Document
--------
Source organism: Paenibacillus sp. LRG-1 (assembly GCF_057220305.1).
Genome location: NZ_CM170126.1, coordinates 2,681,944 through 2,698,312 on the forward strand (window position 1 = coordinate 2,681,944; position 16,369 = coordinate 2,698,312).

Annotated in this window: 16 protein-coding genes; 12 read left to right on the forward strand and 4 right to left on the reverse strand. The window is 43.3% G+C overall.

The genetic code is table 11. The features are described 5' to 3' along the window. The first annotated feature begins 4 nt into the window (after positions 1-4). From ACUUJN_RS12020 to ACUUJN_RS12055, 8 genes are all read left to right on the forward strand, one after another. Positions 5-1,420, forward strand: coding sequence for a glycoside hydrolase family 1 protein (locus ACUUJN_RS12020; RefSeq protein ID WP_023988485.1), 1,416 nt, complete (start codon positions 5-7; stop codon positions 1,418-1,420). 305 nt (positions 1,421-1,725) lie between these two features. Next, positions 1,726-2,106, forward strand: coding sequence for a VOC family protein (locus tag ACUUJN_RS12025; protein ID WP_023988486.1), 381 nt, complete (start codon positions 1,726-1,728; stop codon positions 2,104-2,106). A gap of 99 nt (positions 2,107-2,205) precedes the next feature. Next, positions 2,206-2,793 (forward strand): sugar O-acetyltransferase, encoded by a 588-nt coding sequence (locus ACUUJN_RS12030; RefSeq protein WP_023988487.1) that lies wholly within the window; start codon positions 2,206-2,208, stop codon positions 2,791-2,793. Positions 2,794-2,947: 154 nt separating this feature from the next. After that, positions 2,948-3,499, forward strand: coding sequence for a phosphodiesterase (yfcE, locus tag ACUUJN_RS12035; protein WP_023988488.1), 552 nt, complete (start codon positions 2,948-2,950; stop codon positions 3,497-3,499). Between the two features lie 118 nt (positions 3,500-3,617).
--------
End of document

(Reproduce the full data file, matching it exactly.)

Source organism: Paenibacillus sp. LRG-1 (assembly GCF_057220305.1).
Genome location: NZ_CM170126.1, coordinates 2,681,944 through 2,698,312 on the forward strand (window position 1 = coordinate 2,681,944; position 16,369 = coordinate 2,698,312).

Annotated in this window: 16 protein-coding genes; 12 read left to right on the forward strand and 4 right to left on the reverse strand. The window is 43.3% G+C overall.

The genetic code is table 11. The features are described 5' to 3' along the window. The first annotated feature begins 4 nt into the window (after positions 1-4). From ACUUJN_RS12020 to ACUUJN_RS12055, 8 genes are all read left to right on the forward strand, one after another. Positions 5-1,420, forward strand: coding sequence for a glycoside hydrolase family 1 protein (locus ACUUJN_RS12020; RefSeq protein ID WP_023988485.1), 1,416 nt, complete (start codon positions 5-7; stop codon positions 1,418-1,420). 305 nt (positions 1,421-1,725) lie between these two features. Next, positions 1,726-2,106, forward strand: coding sequence for a VOC family protein (locus tag ACUUJN_RS12025; protein ID WP_023988486.1), 381 nt, complete (start codon positions 1,726-1,728; stop codon positions 2,104-2,106). A gap of 99 nt (positions 2,107-2,205) precedes the next feature. Next, positions 2,206-2,793 (forward strand): sugar O-acetyltransferase, encoded by a 588-nt coding sequence (locus ACUUJN_RS12030; RefSeq protein WP_023988487.1) that lies wholly within the window; start codon positions 2,206-2,208, stop codon positions 2,791-2,793. Positions 2,794-2,947: 154 nt separating this feature from the next. After that, positions 2,948-3,499, forward strand: coding sequence for a phosphodiesterase (yfcE, locus tag ACUUJN_RS12035; protein WP_023988488.1), 552 nt, complete (start codon positions 2,948-2,950; stop codon positions 3,497-3,499). Between the two features lie 118 nt (positions 3,500-3,617).